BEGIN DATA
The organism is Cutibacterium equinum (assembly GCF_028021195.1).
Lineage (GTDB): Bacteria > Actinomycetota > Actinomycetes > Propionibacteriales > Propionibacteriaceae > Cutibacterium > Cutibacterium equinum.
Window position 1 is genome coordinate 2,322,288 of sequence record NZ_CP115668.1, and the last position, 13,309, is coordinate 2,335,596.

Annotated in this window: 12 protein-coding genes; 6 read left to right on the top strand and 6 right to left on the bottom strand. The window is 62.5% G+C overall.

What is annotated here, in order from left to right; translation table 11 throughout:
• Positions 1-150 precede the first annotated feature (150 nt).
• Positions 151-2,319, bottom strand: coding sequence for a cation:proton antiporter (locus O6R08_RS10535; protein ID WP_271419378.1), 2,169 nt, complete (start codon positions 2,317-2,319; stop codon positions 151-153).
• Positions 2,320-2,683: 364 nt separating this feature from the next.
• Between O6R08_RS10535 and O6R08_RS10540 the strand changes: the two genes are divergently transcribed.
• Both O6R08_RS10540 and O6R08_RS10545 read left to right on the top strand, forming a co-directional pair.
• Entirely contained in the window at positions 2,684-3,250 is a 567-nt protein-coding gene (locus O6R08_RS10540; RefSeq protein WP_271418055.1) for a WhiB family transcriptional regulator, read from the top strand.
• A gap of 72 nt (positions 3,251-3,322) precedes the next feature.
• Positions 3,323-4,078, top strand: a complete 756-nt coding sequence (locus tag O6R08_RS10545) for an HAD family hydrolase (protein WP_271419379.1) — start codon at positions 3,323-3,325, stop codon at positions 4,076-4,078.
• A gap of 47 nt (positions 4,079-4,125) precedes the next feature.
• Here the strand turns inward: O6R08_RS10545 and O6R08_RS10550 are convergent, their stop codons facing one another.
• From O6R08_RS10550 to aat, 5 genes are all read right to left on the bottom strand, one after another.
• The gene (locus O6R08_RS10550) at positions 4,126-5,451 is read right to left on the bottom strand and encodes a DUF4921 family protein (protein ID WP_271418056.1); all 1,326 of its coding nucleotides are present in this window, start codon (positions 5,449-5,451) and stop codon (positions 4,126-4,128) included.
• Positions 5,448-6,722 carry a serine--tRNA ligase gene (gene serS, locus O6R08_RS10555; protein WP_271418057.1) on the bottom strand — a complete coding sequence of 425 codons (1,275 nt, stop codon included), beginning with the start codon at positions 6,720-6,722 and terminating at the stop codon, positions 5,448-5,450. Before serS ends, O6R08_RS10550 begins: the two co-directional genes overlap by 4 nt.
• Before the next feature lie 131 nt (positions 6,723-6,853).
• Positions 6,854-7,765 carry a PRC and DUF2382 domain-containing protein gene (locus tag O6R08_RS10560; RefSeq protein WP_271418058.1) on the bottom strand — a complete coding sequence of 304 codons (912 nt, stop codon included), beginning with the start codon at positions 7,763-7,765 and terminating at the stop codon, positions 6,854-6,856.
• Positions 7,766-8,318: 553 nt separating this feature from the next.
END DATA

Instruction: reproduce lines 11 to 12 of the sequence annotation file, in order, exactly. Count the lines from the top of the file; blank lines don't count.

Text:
• Entirely contained in the window at positions 2,684-3,250 is a 567-nt protein-coding gene (locus O6R08_RS10540; RefSeq protein WP_271418055.1) for a WhiB family transcriptional regulator, read from the top strand.
• A gap of 72 nt (positions 3,251-3,322) precedes the next feature.